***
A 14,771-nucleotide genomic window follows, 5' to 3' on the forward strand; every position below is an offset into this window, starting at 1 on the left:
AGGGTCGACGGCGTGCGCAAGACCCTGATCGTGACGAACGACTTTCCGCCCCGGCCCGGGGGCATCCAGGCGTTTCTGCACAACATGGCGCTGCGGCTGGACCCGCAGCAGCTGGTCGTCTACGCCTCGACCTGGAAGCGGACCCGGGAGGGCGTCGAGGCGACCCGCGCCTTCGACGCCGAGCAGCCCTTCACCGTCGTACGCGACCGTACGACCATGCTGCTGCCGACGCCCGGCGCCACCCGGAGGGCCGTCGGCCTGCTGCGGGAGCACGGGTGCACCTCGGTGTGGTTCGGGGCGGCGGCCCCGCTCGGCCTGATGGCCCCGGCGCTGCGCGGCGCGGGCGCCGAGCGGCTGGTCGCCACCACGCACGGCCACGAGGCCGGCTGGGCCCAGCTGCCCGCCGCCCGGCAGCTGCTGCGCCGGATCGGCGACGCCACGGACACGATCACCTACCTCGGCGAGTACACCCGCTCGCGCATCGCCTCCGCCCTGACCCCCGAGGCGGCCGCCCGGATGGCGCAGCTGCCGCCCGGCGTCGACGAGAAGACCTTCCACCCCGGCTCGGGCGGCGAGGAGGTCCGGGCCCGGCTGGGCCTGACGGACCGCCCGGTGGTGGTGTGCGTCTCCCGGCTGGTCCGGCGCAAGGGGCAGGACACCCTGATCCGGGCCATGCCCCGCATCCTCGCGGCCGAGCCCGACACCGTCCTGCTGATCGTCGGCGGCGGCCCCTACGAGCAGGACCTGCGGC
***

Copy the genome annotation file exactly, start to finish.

A 14,771-nucleotide genomic window follows, 5' to 3' on the forward strand; every position below is an offset into this window, starting at 1 on the left:
AGGGTCGACGGCGTGCGCAAGACCCTGATCGTGACGAACGACTTTCCGCCCCGGCCCGGGGGCATCCAGGCGTTTCTGCACAACATGGCGCTGCGGCTGGACCCGCAGCAGCTGGTCGTCTACGCCTCGACCTGGAAGCGGACCCGGGAGGGCGTCGAGGCGACCCGCGCCTTCGACGCCGAGCAGCCCTTCACCGTCGTACGCGACCGTACGACCATGCTGCTGCCGACGCCCGGCGCCACCCGGAGGGCCGTCGGCCTGCTGCGGGAGCACGGGTGCACCTCGGTGTGGTTCGGGGCGGCGGCCCCGCTCGGCCTGATGGCCCCGGCGCTGCGCGGCGCGGGCGCCGAGCGGCTGGTCGCCACCACGCACGGCCACGAGGCCGGCTGGGCCCAGCTGCCCGCCGCCCGGCAGCTGCTGCGCCGGATCGGCGACGCCACGGACACGATCACCTACCTCGGCGAGTACACCCGCTCGCGCATCGCCTCCGCCCTGACCCCCGAGGCGGCCGCCCGGATGGCGCAGCTGCCGCCCGGCGTCGACGAGAAGACCTTCCACCCCGGCTCGGGCGGCGAGGAGGTCCGGGCCCGGCTGGGCCTGACGGACCGCCCGGTGGTGGTGTGCGTCTCCCGGCTGGTCCGGCGCAAGGGGCAGGACACCCTGATCCGGGCCATGCCCCGCATCCTCGCGGCCGAGCCCGACACCGTCCTGCTGATCGTCGGCGGCGGCCCCTACGAGCAGGACCTGCGGC